"Grover Cleveland " Alexander and
George Chalmers, the star pitchers of
1 the Philadelphia club,--In the National
I league, also played baseball in Cuba
last winter. As a result their work
showed a great falling- off. Not until
late in the race did thiey- begin to dis
play any signs of their old time form
and then their pitching was far from
being the sensational brand of the sea
son before There are numerous other
cases that could be recalled.
"One of the many instances of the
harm one of these trios may do. is
f that of Tom O'Brien. This young man
was a member 01 tne Pittsburg club
at the time of the consolidation with
Louisville. He had developed rapidly
and was one of the most promising
first basemen at that time. O'Brien, in
fact, was a clever all-around player
with a great baseball future ahead of
hini. H. went to Cuba, and while on
the ship was seized with what seemed
merely a severe case of sea-siekness.
It turneo out illness, from which he
never recovered. Kver since Tom
O'Brif. died I have objected to such
' trips anc I have carefully followed the
PKIXCBOX CAPTAIN HAS HIS
Princeton, N. J., Nov. 18. All mem
bers of Hhc Princeton football team
who participated in the game with
Yale came through the battle without
anv lniuries except cant, penuieton.
I whose left shoulder wae dislocated.
Capt. Pendleton in an interview de
fended "Tubfcy" Waller, the Princeton
fullback, who was disqualified for al
leged rough playing in "tackling Flynn,
the Yale fullback. He said:
"I was' right on tep of the play, for
Flynn had got around my end and I
was following. He was perfectly
stopped, but still moving, when valler
jumped on him, just as any other de
fensive player would have done. His
knee may have struck Flynn's head,
but that often aappeas in that kind
of a play. The disqualification of
Waller put in a bad light a player
who is just -as clean ae any of us."
TUCSON FOOTBALL TEAM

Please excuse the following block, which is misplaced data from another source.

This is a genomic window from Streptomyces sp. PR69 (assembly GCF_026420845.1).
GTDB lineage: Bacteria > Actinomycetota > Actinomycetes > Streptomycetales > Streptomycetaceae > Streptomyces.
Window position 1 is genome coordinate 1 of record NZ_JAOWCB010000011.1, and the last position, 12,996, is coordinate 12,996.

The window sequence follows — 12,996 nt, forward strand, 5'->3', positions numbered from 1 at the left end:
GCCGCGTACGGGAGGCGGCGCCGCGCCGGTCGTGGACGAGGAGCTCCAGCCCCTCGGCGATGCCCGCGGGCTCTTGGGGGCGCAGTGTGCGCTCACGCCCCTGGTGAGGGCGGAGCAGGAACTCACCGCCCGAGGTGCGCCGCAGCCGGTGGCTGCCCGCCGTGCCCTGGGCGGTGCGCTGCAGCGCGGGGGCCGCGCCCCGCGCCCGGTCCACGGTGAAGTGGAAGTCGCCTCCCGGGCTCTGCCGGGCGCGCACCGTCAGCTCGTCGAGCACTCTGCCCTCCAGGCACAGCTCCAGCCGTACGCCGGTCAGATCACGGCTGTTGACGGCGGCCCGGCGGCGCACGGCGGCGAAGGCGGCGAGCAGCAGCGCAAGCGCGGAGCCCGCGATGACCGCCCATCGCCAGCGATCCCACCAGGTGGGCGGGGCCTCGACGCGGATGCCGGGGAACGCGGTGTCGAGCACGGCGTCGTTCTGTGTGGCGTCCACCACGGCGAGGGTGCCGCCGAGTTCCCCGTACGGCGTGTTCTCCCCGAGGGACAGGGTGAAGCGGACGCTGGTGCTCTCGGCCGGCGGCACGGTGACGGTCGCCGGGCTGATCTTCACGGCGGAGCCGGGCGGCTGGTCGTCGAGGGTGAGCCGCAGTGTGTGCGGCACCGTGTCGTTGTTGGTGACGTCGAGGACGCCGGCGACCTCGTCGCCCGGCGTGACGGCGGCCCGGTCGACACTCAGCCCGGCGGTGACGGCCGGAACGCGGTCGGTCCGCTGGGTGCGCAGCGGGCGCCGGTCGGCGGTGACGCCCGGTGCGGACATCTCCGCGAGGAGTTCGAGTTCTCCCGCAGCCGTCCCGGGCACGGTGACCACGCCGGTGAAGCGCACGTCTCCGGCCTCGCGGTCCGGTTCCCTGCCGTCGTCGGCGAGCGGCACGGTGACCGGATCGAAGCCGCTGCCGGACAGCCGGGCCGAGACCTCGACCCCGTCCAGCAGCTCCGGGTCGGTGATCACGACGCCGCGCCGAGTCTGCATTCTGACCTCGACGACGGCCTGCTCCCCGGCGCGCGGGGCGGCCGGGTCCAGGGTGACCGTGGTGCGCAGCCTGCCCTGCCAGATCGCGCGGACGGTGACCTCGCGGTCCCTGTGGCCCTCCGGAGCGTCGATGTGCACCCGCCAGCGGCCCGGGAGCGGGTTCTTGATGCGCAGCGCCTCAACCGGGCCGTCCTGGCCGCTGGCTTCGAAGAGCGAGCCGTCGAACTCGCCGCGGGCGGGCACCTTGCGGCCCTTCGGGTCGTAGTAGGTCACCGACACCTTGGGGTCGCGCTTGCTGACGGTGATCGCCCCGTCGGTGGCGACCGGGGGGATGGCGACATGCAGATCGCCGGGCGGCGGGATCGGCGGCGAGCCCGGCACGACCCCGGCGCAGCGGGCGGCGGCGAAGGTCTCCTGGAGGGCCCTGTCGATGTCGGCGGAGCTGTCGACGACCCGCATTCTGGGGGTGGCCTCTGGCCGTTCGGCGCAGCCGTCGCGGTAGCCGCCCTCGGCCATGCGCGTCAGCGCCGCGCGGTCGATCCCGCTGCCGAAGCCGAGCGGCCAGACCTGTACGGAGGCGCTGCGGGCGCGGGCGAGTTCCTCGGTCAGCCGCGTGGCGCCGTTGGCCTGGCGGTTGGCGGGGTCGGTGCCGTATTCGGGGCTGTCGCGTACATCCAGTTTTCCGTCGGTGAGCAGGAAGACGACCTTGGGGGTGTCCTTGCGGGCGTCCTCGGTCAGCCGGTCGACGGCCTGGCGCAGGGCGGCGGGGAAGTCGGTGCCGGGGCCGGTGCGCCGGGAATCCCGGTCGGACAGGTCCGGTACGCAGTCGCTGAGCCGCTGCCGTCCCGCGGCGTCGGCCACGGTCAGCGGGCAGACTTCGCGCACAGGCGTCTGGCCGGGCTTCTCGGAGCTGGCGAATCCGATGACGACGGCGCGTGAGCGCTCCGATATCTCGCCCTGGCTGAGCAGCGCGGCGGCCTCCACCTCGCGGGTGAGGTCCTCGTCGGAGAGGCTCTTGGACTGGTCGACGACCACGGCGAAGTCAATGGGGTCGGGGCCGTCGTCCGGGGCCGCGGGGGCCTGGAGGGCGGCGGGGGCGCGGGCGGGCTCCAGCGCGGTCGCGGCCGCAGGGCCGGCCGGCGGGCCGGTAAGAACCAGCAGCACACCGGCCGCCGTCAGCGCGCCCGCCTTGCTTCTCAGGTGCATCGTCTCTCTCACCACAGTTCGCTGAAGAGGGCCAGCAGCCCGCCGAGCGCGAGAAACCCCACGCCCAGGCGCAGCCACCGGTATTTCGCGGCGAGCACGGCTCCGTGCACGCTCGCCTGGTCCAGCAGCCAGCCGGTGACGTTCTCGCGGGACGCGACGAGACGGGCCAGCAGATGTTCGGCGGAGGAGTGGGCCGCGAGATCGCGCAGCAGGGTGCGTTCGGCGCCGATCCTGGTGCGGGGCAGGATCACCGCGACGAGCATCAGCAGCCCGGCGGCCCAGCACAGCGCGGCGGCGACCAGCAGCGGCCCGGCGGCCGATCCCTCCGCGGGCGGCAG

WINS GAME FROM BISBEE.
Warren, Ariz., Nov. 18. The Blsbee
football eleven was given a setback by
the Tucson, boys on the grounds at
Warren, the score being 21 to 19. Neith
er team showed the experience or
headwork that was expected of such a
good' looking bunch of football ma
terial. The Tucson beys were, best on 4
-Two events in particular' put ginger
into the game. Peterson, of Tucaen,
in the first quarter, when he made a
70 yard 'tub, and Champion, of Blsbee,
in a clever tackle at the left end.
Yale 6; Princeton $.
v Harvard 3; Dartmouth 6.
Navy 40; N. C A., M. 0.
; Wisconsin 14; Minnesota 0.
Pennsylvania State 34; Carlisle v
: Brown' itr LaFayette 7.
v Williams- 12; Amherst .' ' a
Army 15; TuSts S.
Harvard Freshmen IS;
Chicago 10; Illinois 6.
Australians 12; All-Calif ornians
S (Rugby). :
Utah University 43; Colorado
College 0. :
! University of Wyoming 26;
Chadrow Normal 8. ,
Kansas Aggies 14; Colorado
University 6. -
Washington 30; Oregon 14.
Michigan 20; Cornell 7.
Georgetown 18; Virginia 13.
Pennsylvania 1; Ohio 0. ;
; Missouri 33; Washington 0.
Antes 7; Iowa 21.
: Drake 0; Grinnell 13.
: Beloit 40: Knox 0.
Purdue 91: Rose Polytechnic 0.
Nebraska 14; Kansas 3.
; Colorado Mines 16; Denver 0.
Haskell 52; Kansas City Vet-
erinary 12. ,
.'. : : ' : :
ATHLETES MEET IN 'BV YORK.
New York, N. Y., Nov. IS. Leaders
of the Amateur Athletic union gath
ered -here for the annual meeting
which marks its 25th anniversary, de-f
clare that the general condition of
track and field athletics in this coun
try was never better.
GSHTLE MEN K seATSP
VJHAT ARE VOL) TWO QUARREL
BOHeS-VJELL- ViB WANT YOU
TO DECIPE A BET-. TAM60
BET ME" HE" COULD TeLL f
0I&&ER FISH STOfcVTWAN
IHTeRLOCOTOR-VJeLL, w RAT
IS VOUR 5T0RV-&0Me5-
I SAID WENT
FISMIH& AND CAUfiTA
WWAL-ANP TAMBO SAIP
HE WENT FI3AN& AMD
KAUGrHT A MEfe MAD-
HALF A RSHOIUW
"BIG NINE" TITLE
Victory of the Badgers Over Gophers
Ends the Suspense Chicago and
Minnesota Play Saturday.
Chicago, 111., Nov. 17. The University
of Wisconsin's football team is cham
pion of the "big nine" this year. Sat
urday's game " was the crowning
achievement of an unbroken list of tri
umphs for the Cardinal colors this fall